Fury at Rushlake post office closure threat


YET ANOTHER East Sussex community could be deprived of its vital lifeline. Rushlake Green and Warbleton villagers are hoping to stave off a threat to close their highly valued post office. The closure follows the recent closure of sub post offices in Heathfield, Uckfield and villages in South Wealden.

At present the post office operates from premises next door to the village stores. It is run by postmaster Sandy Jones and opens on Mondays, Tuesdays and Thursdays from 9am-1pm.

Now the owner wants to convert the post office section of the building back into a private house.

Fears that the shop would close were first raised in 2008 when owner Lionel Daw, whose family had owned it for 90 years, retired. This inspired a campaign to raise support for maintaining the store. More than 250 local people became involved and lobbied vigorously for the only shop to remain. Consideration was given at the time to the creation of a community shop.

To everyone’s pleasure the business was bought at auction by Andrew and Kate Wickens from Cowbeech who had previous retail experience and pledged to maintain the business and the post office. Then village planning committee chairman Jonathan Glass said: “We knew the Daw family wanted to retire but we could not see anyone who would buy it as a viable business. Suddenly someone came along, saw its potential and paid proper money for it. We were delighted.

In 2009 the Wickens family lodged an application to create two flats and a separate two-bedroom house next door. At the time they said the existing shop was not viable in its present form and needed to be supported financially by providing two flats and a house. Councillors agreed that the flats should be tied to the shop premises but the house next door could be sold as a separate dwelling.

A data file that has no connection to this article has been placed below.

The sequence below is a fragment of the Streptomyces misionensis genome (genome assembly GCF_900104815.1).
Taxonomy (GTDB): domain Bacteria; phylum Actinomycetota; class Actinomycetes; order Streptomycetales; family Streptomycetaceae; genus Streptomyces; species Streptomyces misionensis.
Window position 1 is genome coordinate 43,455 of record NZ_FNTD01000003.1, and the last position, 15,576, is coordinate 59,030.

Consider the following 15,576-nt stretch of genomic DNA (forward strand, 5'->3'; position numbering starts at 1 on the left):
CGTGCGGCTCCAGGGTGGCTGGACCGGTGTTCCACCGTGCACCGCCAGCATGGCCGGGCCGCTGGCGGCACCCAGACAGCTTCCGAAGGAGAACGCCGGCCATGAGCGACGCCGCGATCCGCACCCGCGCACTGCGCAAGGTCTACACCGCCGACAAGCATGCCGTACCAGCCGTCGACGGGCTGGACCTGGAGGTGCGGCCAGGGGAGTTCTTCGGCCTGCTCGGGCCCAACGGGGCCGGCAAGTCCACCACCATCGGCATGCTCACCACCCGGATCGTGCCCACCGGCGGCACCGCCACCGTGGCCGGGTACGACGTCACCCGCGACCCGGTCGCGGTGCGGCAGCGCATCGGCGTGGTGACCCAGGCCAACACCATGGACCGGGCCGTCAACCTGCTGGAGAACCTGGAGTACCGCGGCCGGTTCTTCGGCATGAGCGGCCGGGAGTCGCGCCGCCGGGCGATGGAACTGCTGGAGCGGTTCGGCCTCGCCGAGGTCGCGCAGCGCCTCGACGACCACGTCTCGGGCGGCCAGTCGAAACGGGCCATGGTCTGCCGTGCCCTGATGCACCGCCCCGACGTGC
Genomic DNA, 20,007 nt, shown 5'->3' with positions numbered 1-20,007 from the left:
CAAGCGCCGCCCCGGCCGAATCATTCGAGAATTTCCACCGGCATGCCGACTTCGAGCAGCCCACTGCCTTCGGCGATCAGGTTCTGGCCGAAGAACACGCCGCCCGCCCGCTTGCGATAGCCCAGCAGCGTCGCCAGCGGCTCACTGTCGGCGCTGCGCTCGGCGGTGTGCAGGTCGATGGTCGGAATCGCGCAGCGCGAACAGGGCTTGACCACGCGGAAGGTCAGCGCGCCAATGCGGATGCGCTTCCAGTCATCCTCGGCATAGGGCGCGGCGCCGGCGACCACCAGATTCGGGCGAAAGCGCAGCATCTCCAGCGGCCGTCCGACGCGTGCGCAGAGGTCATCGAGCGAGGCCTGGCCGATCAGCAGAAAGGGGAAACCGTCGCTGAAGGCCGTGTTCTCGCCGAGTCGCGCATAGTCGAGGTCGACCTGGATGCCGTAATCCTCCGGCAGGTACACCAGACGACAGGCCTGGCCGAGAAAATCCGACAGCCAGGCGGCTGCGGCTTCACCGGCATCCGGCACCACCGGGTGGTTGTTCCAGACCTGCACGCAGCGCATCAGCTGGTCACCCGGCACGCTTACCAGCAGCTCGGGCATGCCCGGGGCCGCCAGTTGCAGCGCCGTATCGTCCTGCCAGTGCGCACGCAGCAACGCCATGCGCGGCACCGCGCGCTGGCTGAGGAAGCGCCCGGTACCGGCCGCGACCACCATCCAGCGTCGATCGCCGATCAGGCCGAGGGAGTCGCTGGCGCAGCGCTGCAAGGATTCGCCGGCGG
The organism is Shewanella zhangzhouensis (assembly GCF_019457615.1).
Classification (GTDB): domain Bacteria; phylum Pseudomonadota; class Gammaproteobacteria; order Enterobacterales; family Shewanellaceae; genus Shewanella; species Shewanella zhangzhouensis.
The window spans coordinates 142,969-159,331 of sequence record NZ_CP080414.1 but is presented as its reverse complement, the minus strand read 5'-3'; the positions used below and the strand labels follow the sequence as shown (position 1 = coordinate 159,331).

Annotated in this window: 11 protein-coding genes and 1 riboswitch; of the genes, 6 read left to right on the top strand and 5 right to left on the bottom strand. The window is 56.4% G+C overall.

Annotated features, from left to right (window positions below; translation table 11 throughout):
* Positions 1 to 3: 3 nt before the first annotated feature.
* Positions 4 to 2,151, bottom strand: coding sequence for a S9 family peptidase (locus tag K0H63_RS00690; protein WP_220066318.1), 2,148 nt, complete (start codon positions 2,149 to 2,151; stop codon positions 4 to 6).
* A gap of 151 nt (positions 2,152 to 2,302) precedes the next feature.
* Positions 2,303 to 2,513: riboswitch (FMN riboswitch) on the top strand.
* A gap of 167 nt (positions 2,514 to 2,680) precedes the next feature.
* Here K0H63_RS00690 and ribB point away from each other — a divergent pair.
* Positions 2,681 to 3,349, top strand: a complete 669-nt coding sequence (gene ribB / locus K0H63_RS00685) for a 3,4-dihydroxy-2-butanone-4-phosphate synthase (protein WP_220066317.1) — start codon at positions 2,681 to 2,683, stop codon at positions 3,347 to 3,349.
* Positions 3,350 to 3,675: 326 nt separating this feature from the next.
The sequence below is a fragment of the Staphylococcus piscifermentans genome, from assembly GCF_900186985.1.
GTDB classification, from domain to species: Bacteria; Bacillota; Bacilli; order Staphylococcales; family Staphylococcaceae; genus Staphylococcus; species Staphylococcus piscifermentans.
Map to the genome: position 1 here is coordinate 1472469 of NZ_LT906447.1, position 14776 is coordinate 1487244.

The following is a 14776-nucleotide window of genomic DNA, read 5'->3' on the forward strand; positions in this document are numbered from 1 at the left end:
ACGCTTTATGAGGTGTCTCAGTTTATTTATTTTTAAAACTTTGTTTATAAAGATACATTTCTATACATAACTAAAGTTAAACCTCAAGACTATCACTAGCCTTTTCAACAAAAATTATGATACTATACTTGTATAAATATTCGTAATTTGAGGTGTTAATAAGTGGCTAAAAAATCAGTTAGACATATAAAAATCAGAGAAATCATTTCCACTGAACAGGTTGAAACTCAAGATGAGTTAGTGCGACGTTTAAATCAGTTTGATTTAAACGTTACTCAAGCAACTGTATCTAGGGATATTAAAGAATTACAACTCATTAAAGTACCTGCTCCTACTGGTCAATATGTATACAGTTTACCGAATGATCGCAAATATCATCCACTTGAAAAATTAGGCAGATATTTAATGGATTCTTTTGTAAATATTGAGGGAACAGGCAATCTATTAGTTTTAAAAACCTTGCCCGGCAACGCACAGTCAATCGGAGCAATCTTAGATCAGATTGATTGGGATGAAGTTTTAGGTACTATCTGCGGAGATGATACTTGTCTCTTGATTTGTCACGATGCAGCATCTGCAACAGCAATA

Now plans to convert the post office section of the building look set to come to fruition but this casts a shadow over the future of the post office.

The shop itself is doing well under the management of Paul Hammond and it had been agreed that the post office could move into the main store area.

However Post Office Limited has now told Paul that funding to pay for the relocation will only be available if it is re-categorised as ‘local.’ This would mean virtually no financial support for the postmaster.

Paul said: “We are being forced out of the premises but to re-open in the shop, the Post Office has set us these ridiculous hurdles to clear. The post office would have to be open from 8am-6pm and on Saturday mornings and for that we would be paid £2,999 a year – or about £9 a day. That is unworkable. We have also been quoted a £7,500 charge to move – which includes extracting a safe set into the ground – and a small business like ours does not have money to throw around. There is hardly any public transport here and we are a lifeline for elderly people in the village who just have to walk across the green. If this scheme went ahead we would be an ‘outreach’ post office attended by visiting trained staff instead of our own postmaster.”

Village businessman and resident Chris Wells said: “We are all absolutely furious. The Post Office assesses the value of local branches by the amount of business done. I run an internet firm and regularly deliver up to 80 parcels for postage a day. The Post Office judges this quantity as one transaction.

“This post office is the lifeblood of the village and helps feed business into the shop as well. Their produce is first class. I am incensed. How come the Post Office can afford to paint postboxes gold in towns where people have won gold medals, but they can’t help us keep our vital office alive?”